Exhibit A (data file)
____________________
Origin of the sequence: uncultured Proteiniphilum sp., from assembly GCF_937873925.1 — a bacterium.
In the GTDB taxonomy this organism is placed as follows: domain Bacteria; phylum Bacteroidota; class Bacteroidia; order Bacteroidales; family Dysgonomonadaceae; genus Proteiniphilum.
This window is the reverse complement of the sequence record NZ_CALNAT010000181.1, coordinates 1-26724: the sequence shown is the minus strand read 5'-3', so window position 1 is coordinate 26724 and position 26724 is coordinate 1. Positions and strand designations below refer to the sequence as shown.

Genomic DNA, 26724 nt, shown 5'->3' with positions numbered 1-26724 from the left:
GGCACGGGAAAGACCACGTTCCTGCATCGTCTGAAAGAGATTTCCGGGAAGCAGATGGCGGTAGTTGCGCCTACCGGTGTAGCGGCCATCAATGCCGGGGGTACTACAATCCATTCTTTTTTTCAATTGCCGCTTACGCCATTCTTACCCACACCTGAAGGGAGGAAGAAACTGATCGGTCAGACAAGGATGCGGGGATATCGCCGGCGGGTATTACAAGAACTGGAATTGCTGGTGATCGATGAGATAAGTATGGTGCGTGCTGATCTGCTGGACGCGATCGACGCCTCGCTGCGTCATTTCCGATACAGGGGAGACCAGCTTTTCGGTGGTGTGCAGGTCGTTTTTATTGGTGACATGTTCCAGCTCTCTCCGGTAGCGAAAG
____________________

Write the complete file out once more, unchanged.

Origin of the sequence: uncultured Proteiniphilum sp., from assembly GCF_937873925.1 — a bacterium.
In the GTDB taxonomy this organism is placed as follows: domain Bacteria; phylum Bacteroidota; class Bacteroidia; order Bacteroidales; family Dysgonomonadaceae; genus Proteiniphilum.
This window is the reverse complement of the sequence record NZ_CALNAT010000181.1, coordinates 1-26724: the sequence shown is the minus strand read 5'-3', so window position 1 is coordinate 26724 and position 26724 is coordinate 1. Positions and strand designations below refer to the sequence as shown.

Genomic DNA, 26724 nt, shown 5'->3' with positions numbered 1-26724 from the left:
GGCACGGGAAAGACCACGTTCCTGCATCGTCTGAAAGAGATTTCCGGGAAGCAGATGGCGGTAGTTGCGCCTACCGGTGTAGCGGCCATCAATGCCGGGGGTACTACAATCCATTCTTTTTTTCAATTGCCGCTTACGCCATTCTTACCCACACCTGAAGGGAGGAAGAAACTGATCGGTCAGACAAGGATGCGGGGATATCGCCGGCGGGTATTACAAGAACTGGAATTGCTGGTGATCGATGAGATAAGTATGGTGCGTGCTGATCTGCTGGACGCGATCGACGCCTCGCTGCGTCATTTCCGATACAGGGGAGACCAGCTTTTCGGTGGTGTGCAGGTCGTTTTTATTGGTGACATGTTCCAGCTCTCTCCGGTAGCGAAAG